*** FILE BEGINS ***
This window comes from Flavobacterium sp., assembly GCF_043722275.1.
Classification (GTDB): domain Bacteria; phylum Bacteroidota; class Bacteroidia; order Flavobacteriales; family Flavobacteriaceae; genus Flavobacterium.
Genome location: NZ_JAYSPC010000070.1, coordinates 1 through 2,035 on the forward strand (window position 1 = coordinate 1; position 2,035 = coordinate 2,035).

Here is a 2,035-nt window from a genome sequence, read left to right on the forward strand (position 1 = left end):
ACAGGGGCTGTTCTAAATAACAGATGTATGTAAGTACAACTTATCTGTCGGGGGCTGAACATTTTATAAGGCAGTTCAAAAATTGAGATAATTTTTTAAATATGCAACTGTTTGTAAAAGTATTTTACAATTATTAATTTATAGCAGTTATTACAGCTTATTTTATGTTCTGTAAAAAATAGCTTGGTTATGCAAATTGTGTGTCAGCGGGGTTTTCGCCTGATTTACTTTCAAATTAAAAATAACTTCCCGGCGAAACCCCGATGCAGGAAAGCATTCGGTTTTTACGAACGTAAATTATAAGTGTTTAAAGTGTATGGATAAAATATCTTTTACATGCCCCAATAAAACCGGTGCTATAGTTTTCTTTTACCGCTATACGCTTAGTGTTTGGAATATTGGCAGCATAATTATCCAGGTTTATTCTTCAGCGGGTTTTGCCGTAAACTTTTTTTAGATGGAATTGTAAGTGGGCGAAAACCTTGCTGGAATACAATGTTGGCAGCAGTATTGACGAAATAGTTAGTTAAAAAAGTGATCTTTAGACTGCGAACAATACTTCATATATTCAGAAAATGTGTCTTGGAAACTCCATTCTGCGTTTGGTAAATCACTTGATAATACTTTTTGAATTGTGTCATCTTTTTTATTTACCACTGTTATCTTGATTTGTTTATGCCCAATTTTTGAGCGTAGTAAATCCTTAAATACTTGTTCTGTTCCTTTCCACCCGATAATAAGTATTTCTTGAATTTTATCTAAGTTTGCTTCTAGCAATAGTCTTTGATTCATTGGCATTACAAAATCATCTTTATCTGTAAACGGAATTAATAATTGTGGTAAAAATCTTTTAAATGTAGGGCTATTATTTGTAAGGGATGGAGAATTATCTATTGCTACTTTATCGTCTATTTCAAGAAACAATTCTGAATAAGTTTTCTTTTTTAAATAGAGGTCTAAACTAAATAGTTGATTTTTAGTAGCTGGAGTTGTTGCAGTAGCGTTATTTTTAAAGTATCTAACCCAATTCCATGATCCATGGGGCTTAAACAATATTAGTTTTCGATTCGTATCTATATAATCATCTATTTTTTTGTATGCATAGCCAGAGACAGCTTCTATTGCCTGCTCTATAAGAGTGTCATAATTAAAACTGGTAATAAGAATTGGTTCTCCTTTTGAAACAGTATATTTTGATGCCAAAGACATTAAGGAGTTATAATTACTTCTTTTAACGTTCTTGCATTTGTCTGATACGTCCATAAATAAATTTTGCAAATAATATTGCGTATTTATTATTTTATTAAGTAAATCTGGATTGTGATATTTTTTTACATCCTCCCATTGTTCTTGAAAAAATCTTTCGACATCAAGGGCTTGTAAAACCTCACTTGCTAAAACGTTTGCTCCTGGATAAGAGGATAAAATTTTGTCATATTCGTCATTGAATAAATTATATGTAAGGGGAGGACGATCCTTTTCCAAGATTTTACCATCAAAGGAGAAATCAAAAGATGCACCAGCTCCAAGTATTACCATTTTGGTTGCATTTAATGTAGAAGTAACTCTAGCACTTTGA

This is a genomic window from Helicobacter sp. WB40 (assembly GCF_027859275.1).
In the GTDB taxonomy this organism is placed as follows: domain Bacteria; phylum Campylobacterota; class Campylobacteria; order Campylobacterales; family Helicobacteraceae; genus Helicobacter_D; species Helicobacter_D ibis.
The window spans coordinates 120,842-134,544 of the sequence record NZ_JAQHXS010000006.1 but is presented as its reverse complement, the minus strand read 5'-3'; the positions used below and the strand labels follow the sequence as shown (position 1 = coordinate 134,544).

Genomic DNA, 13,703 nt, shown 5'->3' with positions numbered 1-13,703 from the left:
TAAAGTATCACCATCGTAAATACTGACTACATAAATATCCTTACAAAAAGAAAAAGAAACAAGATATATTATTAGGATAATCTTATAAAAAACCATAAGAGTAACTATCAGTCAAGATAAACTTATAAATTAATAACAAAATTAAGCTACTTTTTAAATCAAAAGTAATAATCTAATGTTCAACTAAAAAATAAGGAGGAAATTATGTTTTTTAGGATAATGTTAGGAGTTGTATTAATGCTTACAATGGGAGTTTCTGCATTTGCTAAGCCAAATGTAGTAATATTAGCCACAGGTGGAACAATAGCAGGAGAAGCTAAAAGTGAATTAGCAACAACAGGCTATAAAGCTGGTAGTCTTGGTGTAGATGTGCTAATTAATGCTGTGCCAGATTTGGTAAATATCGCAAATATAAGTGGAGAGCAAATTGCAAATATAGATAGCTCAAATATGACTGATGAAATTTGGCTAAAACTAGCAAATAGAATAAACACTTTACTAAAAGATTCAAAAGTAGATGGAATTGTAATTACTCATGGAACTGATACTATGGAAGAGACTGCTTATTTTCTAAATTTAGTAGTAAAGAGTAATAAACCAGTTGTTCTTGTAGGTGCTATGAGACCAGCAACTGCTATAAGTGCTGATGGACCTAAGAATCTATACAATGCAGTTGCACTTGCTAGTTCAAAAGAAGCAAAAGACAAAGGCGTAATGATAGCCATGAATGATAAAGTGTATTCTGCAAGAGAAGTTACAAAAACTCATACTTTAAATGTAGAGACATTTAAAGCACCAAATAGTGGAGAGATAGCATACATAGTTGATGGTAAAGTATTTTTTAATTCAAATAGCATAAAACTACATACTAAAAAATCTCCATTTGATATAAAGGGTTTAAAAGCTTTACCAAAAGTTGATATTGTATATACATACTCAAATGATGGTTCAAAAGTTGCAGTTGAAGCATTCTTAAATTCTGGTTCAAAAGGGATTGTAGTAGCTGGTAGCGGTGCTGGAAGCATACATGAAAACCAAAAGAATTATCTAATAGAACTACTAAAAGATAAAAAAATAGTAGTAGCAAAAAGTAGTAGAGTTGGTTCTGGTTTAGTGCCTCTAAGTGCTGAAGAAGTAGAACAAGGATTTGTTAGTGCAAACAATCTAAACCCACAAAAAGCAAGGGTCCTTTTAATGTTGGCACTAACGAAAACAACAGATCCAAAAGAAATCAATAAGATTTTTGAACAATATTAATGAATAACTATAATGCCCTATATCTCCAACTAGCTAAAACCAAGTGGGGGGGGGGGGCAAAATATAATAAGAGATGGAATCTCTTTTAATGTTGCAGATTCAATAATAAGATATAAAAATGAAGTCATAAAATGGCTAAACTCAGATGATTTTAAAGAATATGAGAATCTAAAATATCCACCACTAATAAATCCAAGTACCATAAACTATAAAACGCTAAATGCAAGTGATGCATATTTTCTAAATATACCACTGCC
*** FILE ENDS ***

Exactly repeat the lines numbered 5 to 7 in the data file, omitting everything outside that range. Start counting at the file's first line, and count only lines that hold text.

ACAGGGGCTGTTCTAAATAACAGATGTATGTAAGTACAACTTATCTGTCGGGGGCTGAACATTTTATAAGGCAGTTCAAAAATTGAGATAATTTTTTAAATATGCAACTGTTTGTAAAAGTATTTTACAATTATTAATTTATAGCAGTTATTACAGCTTATTTTATGTTCTGTAAAAAATAGCTTGGTTATGCAAATTGTGTGTCAGCGGGGTTTTCGCCTGATTTACTTTCAAATTAAAAATAACTTCCCGGCGAAACCCCGATGCAGGAAAGCATTCGGTTTTTACGAACGTAAATTATAAGTGTTTAAAGTGTATGGATAAAATATCTTTTACATGCCCCAATAAAACCGGTGCTATAGTTTTCTTTTACCGCTATACGCTTAGTGTTTGGAATATTGGCAGCATAATTATCCAGGTTTATTCTTCAGCGGGTTTTGCCGTAAACTTTTTTTAGATGGAATTGTAAGTGGGCGAAAACCTTGCTGGAATACAATGTTGGCAGCAGTATTGACGAAATAGTTAGTTAAAAAAGTGATCTTTAGACTGCGAACAATACTTCATATATTCAGAAAATGTGTCTTGGAAACTCCATTCTGCGTTTGGTAAATCACTTGATAATACTTTTTGAATTGTGTCATCTTTTTTATTTACCACTGTTATCTTGATTTGTTTATGCCCAATTTTTGAGCGTAGTAAATCCTTAAATACTTGTTCTGTTCCTTTCCACCCGATAATAAGTATTTCTTGAATTTTATCTAAGTTTGCTTCTAGCAATAGTCTTTGATTCATTGGCATTACAAAATCATCTTTATCTGTAAACGGAATTAATAATTGTGGTAAAAATCTTTTAAATGTAGGGCTATTATTTGTAAGGGATGGAGAATTATCTATTGCTACTTTATCGTCTATTTCAAGAAACAATTCTGAATAAGTTTTCTTTTTTAAATAGAGGTCTAAACTAAATAGTTGATTTTTAGTAGCTGGAGTTGTTGCAGTAGCGTTATTTTTAAAGTATCTAACCCAATTCCATGATCCATGGGGCTTAAACAATATTAGTTTTCGATTCGTATCTATATAATCATCTATTTTTTTGTATGCATAGCCAGAGACAGCTTCTATTGCCTGCTCTATAAGAGTGTCATAATTAAAACTGGTAATAAGAATTGGTTCTCCTTTTGAAACAGTATATTTTGATGCCAAAGACATTAAGGAGTTATAATTACTTCTTTTAACGTTCTTGCATTTGTCTGATACGTCCATAAATAAATTTTGCAAATAATATTGCGTATTTATTATTTTATTAAGTAAATCTGGATTGTGATATTTTTTTACATCCTCCCATTGTTCTTGAAAAAATCTTTCGACATCAAGGGCTTGTAAAACCTCACTTGCTAAAACGTTTGCTCCTGGATAAGAGGATAAAATTTTGTCATATTCGTCATTGAATAAATTATATGTAAGGGGAGGACGATCCTTTTCCAAGATTTTACCATCAAAGGAGAAATCAAAAGATGCACCAGCTCCAAGTATTACCATTTTGGTTGCATTTAATGTAGAAGTAACTCTAGCACTTTGA

This is a genomic window from Helicobacter sp. WB40 (assembly GCF_027859275.1).
In the GTDB taxonomy this organism is placed as follows: domain Bacteria; phylum Campylobacterota; class Campylobacteria; order Campylobacterales; family Helicobacteraceae; genus Helicobacter_D; species Helicobacter_D ibis.